The family all rose as Catherine saluted them, and began wiping their mouths with the backs of their hands. The man answered her greeting with—“ The top of the morning to you, Misch Kate;" and the woman, who was Catherine's foster-mother, said, as she dusted with her apron the proffered stool

"Honey, won't you be plazed to take a seat? Shure it's glad we are to see your purty face anyhow, and long life to it! And how is the masther, and all the quality up at the Court? finely, I hope! Now you won't be above taking a pratee wid uz?

At this invitation, Catherine, without any ceremony, and to their great delight, before sitting down, went over to the table and taking one of the hot potatoes in

her hand, playfully passed it from one to the other in her endeavours to cool it. Whatever her errand was, she did not then explain it, but waited patiently till the last of the potatoes had disappeared; when the father and sons, after crossing themselves devoutly, stood up to return to their daily labour in the neighbouring fields; yet not before Paddy Houghlahan, who was a wag in his way, had a little desultory conversation with Catherine, while his wife was scraping up the remnants of the meal in order to set them before the pigs.

"Now, Misch, if I might make so bowld as to ask, maybe it's yourself that can enlighten me, as to whether the masther has made up his mind to send the black colt to-morrow to the fair? Shure, he'll never have a finer chance of getting his price for it, for it's the talk all round the country and in the sheebeens (publichouses),―saving your presence !-that Squire Lalor has come down wid a bet, that it's himself can bring to the fore, one that will take it out and out; but it's meself and the boys that won't believe a word of that same,no, not if it were there before uz in black and white. For, shure, that would be black trayson to the masther, and go agin our principles intirely."

Then, perceiving that Catherine did not reply to his remarks on that subject, he went on to another, with the most perfect ease.

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Begorra, Misch Kate, and shure it's Masther Otway who is growing an illigent young gintleman! So spurrited like, anyone can see wid half an eye, that he comes from the ould stock,-bones and all. And it's for sartin that he's going to furrin parts to be edicated ?"

"Yes, Pat, the end of next year he will leave us for a school in England. His uncle wishes it, and, as he intends to make him his heir, we must abide by his arrangement, as far as Otway is concerned."

"The main miser! I ask your pardon, Misch, but when I think that he is wallowping in gold and diamonds, and sees his own blud-relations want, and

yet won't as much as stretch out his dirty hand to help them, shure it's meself blushes at the like, that shouldn't, every time I hear his name.”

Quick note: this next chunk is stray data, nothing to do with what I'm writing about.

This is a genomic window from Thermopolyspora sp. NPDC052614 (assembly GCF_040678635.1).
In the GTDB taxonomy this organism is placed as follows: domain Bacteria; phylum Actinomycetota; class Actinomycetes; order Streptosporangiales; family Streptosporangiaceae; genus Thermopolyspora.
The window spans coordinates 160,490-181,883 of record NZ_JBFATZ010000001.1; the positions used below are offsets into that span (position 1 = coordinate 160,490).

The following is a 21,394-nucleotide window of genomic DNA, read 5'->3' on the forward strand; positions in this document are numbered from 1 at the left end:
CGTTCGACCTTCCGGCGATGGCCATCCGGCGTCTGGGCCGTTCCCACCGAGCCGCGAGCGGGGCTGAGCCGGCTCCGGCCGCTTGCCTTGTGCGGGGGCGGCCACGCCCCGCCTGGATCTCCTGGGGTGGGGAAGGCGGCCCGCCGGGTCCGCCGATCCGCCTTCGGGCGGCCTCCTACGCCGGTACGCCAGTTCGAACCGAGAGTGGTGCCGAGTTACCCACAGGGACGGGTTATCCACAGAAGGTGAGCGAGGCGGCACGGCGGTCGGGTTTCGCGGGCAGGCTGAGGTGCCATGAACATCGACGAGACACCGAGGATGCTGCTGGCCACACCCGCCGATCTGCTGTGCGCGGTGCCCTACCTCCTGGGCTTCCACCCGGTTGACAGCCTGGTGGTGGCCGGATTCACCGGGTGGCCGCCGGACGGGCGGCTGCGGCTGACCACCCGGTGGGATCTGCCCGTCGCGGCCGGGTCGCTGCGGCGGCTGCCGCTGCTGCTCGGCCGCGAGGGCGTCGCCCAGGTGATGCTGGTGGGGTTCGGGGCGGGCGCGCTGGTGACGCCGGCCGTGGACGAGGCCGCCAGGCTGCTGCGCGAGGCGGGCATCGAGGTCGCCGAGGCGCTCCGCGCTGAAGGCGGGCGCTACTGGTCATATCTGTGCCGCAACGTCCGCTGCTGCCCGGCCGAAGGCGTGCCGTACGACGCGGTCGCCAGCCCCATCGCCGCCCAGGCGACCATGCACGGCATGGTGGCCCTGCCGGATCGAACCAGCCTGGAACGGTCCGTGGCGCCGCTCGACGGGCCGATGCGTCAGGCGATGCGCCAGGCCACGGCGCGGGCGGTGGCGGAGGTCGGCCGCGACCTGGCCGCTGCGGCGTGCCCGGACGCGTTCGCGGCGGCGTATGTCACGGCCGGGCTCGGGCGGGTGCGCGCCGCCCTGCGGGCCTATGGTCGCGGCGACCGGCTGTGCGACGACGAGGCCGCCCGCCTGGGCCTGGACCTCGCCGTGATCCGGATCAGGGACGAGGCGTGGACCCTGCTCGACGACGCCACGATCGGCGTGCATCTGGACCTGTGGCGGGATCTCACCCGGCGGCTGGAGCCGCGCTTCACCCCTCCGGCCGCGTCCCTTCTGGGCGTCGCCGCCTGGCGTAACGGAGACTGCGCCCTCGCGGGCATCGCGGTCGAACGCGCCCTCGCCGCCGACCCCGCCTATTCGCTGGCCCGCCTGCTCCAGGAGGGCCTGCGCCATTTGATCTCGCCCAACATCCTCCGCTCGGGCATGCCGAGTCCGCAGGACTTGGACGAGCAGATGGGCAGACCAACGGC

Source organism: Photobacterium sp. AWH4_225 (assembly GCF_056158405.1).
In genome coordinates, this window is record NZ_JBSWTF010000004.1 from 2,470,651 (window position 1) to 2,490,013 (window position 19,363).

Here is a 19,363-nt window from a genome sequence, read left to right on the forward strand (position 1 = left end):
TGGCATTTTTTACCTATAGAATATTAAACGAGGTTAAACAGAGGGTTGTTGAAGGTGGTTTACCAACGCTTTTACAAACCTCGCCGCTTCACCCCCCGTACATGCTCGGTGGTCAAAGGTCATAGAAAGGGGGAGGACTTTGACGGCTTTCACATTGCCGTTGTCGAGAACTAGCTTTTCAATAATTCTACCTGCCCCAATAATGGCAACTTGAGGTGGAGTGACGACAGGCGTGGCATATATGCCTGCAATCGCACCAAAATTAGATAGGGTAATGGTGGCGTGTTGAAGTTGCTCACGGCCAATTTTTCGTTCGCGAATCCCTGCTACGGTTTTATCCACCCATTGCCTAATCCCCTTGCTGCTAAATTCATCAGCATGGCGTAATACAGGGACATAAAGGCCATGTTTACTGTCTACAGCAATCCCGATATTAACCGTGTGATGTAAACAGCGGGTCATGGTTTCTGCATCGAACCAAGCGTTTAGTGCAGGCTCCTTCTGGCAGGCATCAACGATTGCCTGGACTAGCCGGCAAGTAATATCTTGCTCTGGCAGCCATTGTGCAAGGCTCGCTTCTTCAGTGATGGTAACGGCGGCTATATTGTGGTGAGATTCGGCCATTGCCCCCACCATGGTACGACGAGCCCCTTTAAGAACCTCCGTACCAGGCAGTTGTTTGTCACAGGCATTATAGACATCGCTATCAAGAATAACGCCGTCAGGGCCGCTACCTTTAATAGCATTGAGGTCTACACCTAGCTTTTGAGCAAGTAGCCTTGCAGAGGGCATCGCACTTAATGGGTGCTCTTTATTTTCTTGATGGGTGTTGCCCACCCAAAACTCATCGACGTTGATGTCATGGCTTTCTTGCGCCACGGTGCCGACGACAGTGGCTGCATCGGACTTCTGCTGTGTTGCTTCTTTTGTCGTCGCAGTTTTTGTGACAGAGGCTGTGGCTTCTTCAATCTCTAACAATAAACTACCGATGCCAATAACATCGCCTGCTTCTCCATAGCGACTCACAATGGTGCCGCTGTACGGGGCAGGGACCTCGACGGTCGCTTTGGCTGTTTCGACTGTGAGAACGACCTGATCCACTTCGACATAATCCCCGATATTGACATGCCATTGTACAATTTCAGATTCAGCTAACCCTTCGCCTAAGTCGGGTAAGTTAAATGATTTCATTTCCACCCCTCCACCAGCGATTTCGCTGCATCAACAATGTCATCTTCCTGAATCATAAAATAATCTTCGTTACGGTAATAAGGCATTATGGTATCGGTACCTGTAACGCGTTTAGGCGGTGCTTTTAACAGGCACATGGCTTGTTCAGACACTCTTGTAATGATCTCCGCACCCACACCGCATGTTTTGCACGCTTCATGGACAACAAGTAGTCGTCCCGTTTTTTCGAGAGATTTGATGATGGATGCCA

“Pat, he has surely a right to do what he likes with his own? We have no lawful claims upon him, and are grateful for the notice he takes of the boy, and having him occasionally to stay with him. You know that Mr. Herbert, who is now at the Court, has a better right to his notice than Otway, yet he's not jealous of the preference shown to his little cousin, although were Otway not in existence, he would surely be made the old gentleman's heir, for want of a nearer."

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‘Still, I think it a pity, Misch, that one of the O'Neiles should be sint away among those traytors of 'Lassennachs,' as we have it in Irish; shure it's naughting to be proud of, he'll pick up in their company."

Catherine, drawing herself up with dignity- “An O'Neile, Pat, is invulnerable, where his honour and his country are concerned. We have no fears of his being perverted

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She had scarcely said this, when she stopped abruptly, and a crimson flush overspread her pale face, for she remembered another O'Neile, who was very dear to her, who had not verified her words. Honest Paddy chose, at this moment, to have his attention suddenly attracted by some phenomenon in the air, invisible to other eyes except his own, and only became conscious that Catherine was still addressing him, as, after a little time, she continued

"I should have wished Otway to have studied in his own country, but you know very well, Pat, that beggars cannot always be choosers.'

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Honest Paddy, as he heard these words, reddened to the very roots of his hair; while a sudden flash darted from his eyes, he, in an excited voice, exclaimed

"Oh, Misch Kate, unsay that dirty word! that it should ever have come out of your own purty mouth!